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Design By Contract

I felt bad because my last few posts were a little off topic.  I thought perhaps starting a discussion about Design By Contract (DBC) might simultaneously satisfy my apparent need to talk about contracts and stay on topic.

Just wondering why I don't hear more about the use of DBC from the XP proponents out there?  Is it being used, but not often mentioned?  Are most folks doing XP-style development unfamiliar with it?  Has it been tried and failed to live up to its promise?  Is it simply "too formal" for XP?

As I understand it, one of XP's basic tenets is "Test first; test often."  I've frequently heard it recommended that writing unit tests and then running them periodically is the correct way of doing this.  It seems to me that DBC would be a powerful tool for designing, implementing, and facilitating the required unit tests.

Unit tests seem to have two important pieces.  The first part is the data pump.  Its responsibility is to hammer a module's interface with well-chosen test data.  The second component is responsible for checking the integrity of the module being tested in response to the actions of the data pump. 

I think DBC would shine in the role of this second component.  Here are a few reasons:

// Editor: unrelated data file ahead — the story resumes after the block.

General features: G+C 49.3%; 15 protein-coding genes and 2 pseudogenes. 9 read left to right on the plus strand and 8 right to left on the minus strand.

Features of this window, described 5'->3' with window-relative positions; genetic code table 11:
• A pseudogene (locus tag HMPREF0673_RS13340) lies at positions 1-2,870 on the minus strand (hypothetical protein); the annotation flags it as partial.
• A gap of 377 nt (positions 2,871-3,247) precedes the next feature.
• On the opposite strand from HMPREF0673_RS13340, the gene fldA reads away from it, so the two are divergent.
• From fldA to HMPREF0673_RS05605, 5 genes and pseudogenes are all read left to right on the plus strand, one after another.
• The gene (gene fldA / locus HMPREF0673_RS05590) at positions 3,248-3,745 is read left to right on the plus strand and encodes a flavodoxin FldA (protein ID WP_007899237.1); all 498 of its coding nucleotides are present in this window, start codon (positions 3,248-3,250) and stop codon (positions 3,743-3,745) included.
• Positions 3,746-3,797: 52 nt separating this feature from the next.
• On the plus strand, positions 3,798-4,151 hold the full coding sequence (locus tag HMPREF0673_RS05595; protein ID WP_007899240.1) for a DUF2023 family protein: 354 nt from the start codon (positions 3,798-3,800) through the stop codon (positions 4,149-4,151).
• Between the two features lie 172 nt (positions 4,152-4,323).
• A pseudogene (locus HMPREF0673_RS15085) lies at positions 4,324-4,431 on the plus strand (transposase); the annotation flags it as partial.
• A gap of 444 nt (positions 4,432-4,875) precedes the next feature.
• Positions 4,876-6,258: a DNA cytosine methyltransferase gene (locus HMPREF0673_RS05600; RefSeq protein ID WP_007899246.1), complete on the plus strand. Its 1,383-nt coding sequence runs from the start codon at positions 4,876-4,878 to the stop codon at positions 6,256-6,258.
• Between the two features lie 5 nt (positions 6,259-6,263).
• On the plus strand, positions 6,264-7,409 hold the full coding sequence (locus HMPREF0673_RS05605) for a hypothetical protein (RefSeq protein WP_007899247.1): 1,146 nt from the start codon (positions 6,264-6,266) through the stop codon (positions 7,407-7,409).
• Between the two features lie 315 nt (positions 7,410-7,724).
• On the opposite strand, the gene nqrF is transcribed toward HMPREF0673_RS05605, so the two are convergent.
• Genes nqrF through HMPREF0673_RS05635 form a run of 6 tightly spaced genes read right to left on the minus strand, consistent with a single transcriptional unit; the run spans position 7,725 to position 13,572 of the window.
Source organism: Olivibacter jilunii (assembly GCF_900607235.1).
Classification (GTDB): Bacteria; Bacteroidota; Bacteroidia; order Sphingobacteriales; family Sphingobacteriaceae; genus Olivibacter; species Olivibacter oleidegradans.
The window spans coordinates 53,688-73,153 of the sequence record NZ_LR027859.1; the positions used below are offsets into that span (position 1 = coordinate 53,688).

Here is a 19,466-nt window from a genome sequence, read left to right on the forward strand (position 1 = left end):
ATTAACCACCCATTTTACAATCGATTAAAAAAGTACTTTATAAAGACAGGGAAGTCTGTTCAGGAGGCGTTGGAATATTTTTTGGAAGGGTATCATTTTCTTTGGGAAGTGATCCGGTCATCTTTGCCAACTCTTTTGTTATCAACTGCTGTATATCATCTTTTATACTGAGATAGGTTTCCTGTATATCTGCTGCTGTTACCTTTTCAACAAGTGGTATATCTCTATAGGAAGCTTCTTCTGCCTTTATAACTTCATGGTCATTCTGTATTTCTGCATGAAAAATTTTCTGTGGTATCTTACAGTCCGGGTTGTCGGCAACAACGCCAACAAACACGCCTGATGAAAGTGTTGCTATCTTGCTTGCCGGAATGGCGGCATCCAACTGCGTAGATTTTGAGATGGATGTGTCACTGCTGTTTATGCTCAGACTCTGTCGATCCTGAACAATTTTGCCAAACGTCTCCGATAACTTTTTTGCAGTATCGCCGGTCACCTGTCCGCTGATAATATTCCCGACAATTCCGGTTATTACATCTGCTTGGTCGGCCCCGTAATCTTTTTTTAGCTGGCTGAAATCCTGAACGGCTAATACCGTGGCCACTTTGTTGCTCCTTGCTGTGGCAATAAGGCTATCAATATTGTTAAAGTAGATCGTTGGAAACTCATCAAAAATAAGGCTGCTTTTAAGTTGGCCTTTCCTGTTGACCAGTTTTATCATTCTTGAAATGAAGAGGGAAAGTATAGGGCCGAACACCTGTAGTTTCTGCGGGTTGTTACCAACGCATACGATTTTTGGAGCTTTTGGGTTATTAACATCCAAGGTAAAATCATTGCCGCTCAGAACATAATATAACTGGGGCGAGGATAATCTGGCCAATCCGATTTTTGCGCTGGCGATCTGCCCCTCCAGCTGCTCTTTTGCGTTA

*  It has a proven history and a sound theory behind it.
*  It binds the semantics of the test directly into the module. 
*  Environments that support it can cause the tests to be run while the module is executing in a fully integrated system.
*  The theory automatically incorporates consistency constraints arising from object oriented type systems.

This is very potent stuff.  Is anyone integrating it into an XP-style development effort?  Does anyone have any results or experience to share?

Friday, June 21, 2002

An xP person would probably say that anything beyond unit tests + assert offers diminishing returns, since DBC is rarely supported by the language.

There are 3rd party tools, but some require a preprocessor, and others may be closed-source.  I suppose this is why people go with extensible languages.

jon s.
Sunday, June 23, 2002

I have never used design by contract but I have used unit testing/xp and I thought I would share a link I dug up:

There are many other mentions of DBC on that wiki, and it seems that most xp advocates see it as a compliment to unit testing.

Ian Stallings
Monday, June 24, 2002

My view is that DBC complements (that word again!) XP's testing-oriented approach perfectly. I'm (supposed to be) writing an implementation at the moment, and I'm doing a lot of stuff using a DBC framework in C#. Eg

public void AddToList(Thing thisThing)
  DBC.require (mList.Find(thisThing) == false);
  DBC.ensure (mList.Find(thisThing) == true);

This isn't really 'by contract', since the contract is being met by code rather than some form of declarative approach like the Eiffel mob have. but better than nothing.

I'm lookink forward to wish John Lam ( ) doing something more with his CLR implementation of aspects, so I could do

[Attribute DBC.require (thisThing != null)];
[Attribute DBC.require (mList.Find(thisThing) == false)];
[Attribute DBC.ensure (mList.Find(thisThing) == true)];
public void AddToList(Thing thisThing)

If thats not ruthless testing, I don't know what is!

Mark Smith,
Monday, June 24, 2002

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